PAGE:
Price is the only one who would use the word “vulture” to describe his victories, which have been uniformly hard-fought and earned. In 24 2/3 career innings in Omaha, Price has allowed just one run, for a 0.36 career CWS ERA (third-lowest among all pitchers with at least 20 innings). He is riding an 18 2/3-inning scoreless streak. He has 33 strikeouts, and has allowed just one extra-base hit.
The numbers are enough to render anyone speechless.
So when South Carolina called upon Price in a 2-2 game in the seventh inning Friday, in a do-or-die College World Series game with a trip to the Finals on the line, every Gamecock fan surely believed victory was somehow imminent. The players clearly draw confidence by knowing they have the best big-game closer in the country looming in close games.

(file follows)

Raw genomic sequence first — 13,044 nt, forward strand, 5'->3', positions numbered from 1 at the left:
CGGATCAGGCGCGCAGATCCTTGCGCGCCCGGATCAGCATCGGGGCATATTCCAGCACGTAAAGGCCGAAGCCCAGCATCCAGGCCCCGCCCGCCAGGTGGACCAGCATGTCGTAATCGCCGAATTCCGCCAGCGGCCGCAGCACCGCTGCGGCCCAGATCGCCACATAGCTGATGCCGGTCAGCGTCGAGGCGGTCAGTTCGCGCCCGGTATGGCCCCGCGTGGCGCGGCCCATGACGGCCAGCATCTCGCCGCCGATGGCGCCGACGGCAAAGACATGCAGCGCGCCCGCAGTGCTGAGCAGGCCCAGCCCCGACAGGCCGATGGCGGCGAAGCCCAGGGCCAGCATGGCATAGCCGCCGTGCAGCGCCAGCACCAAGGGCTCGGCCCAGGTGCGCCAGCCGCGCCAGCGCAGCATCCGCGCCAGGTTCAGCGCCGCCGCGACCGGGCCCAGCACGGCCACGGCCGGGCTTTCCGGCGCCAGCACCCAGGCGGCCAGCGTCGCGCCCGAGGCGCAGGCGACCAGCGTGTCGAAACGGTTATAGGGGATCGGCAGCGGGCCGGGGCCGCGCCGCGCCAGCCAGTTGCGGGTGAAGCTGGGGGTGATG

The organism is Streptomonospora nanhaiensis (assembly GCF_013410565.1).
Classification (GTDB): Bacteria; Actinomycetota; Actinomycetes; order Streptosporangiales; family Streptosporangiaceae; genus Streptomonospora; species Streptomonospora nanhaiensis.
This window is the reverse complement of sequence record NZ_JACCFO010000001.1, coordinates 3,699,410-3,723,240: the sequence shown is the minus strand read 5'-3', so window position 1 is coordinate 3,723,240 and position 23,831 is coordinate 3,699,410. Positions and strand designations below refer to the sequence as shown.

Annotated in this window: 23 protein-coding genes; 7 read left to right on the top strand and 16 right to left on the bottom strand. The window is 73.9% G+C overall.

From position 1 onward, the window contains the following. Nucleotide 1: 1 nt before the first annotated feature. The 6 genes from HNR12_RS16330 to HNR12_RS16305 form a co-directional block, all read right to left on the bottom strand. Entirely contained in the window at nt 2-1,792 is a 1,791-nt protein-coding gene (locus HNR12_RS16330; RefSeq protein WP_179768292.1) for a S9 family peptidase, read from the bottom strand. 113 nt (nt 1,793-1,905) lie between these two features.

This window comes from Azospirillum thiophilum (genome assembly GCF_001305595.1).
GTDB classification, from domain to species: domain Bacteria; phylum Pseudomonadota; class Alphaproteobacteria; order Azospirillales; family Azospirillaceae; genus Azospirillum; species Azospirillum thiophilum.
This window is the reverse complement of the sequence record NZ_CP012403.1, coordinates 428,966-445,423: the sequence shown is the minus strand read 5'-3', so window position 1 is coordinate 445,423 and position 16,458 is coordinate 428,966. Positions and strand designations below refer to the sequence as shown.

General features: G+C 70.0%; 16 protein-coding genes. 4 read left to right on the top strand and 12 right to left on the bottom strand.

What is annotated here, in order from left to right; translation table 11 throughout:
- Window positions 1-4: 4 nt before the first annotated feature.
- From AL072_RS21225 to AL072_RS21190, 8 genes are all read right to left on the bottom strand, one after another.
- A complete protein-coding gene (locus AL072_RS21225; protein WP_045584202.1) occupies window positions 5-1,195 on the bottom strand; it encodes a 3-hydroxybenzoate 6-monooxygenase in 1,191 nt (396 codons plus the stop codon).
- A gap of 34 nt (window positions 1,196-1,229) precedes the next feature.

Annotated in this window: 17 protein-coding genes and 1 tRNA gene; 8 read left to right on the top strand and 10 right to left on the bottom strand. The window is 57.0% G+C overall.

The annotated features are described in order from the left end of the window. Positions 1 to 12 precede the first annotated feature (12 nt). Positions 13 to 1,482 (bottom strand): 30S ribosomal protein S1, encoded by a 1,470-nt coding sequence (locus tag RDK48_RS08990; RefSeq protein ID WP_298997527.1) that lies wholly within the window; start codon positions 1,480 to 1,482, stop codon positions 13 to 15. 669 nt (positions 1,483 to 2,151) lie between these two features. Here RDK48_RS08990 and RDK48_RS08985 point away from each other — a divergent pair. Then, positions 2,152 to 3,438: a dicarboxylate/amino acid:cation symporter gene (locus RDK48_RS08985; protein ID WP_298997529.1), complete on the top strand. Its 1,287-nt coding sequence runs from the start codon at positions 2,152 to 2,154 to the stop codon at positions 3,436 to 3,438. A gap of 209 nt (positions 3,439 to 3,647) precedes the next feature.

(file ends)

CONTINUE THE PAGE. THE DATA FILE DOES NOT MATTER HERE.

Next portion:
“Matt’s a great pitcher, and I think the whole country has seen what he’s capable of doing in big-time situations and the big stage, especially here in Omaha,” South Carolina senior Adam Matthews said. “He’s done a great job keeping us in the game and giving us a chance to win. And fortunately we get a couple of runs like we did today, and we still have Matt out there just to compete and battle for us.”
The Gamecocks fell behind 1-0 in the first and were in danger of falling into a deeper hole in the third, when Webb replaced starter Colby Holmes with no outs and men on second and third. Webb, a junior lefthander, had entered in a similar situation in the first of three CWS meetings between these teams on Monday, taking over for Holmes in the fourth inning and then firing 5 1/3 innings of two-hit, shutout relief, though the Hogs held on to win that game.